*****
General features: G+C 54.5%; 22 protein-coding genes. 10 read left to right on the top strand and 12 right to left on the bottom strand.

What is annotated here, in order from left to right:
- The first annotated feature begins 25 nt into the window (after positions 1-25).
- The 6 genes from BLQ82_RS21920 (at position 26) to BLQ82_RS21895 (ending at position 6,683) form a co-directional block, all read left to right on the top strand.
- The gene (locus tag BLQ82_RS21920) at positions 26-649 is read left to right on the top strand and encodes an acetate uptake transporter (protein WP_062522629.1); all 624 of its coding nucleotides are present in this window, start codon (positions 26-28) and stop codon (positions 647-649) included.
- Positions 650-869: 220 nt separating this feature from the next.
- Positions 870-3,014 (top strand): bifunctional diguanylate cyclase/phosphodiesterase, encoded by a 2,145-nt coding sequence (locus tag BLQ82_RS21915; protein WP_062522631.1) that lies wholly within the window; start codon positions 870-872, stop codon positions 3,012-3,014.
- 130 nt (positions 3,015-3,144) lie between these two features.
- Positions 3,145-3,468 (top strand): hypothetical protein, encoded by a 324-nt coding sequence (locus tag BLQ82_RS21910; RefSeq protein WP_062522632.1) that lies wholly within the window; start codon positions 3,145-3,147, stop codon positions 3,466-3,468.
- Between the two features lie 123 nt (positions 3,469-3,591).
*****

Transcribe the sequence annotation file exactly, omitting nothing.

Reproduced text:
General features: G+C 54.5%; 22 protein-coding genes. 10 read left to right on the top strand and 12 right to left on the bottom strand.

What is annotated here, in order from left to right:
- The first annotated feature begins 25 nt into the window (after positions 1-25).
- The 6 genes from BLQ82_RS21920 (at position 26) to BLQ82_RS21895 (ending at position 6,683) form a co-directional block, all read left to right on the top strand.
- The gene (locus tag BLQ82_RS21920) at positions 26-649 is read left to right on the top strand and encodes an acetate uptake transporter (protein WP_062522629.1); all 624 of its coding nucleotides are present in this window, start codon (positions 26-28) and stop codon (positions 647-649) included.
- Positions 650-869: 220 nt separating this feature from the next.
- Positions 870-3,014 (top strand): bifunctional diguanylate cyclase/phosphodiesterase, encoded by a 2,145-nt coding sequence (locus tag BLQ82_RS21915; protein WP_062522631.1) that lies wholly within the window; start codon positions 870-872, stop codon positions 3,012-3,014.
- 130 nt (positions 3,015-3,144) lie between these two features.
- Positions 3,145-3,468 (top strand): hypothetical protein, encoded by a 324-nt coding sequence (locus tag BLQ82_RS21910; RefSeq protein WP_062522632.1) that lies wholly within the window; start codon positions 3,145-3,147, stop codon positions 3,466-3,468.
- Between the two features lie 123 nt (positions 3,469-3,591).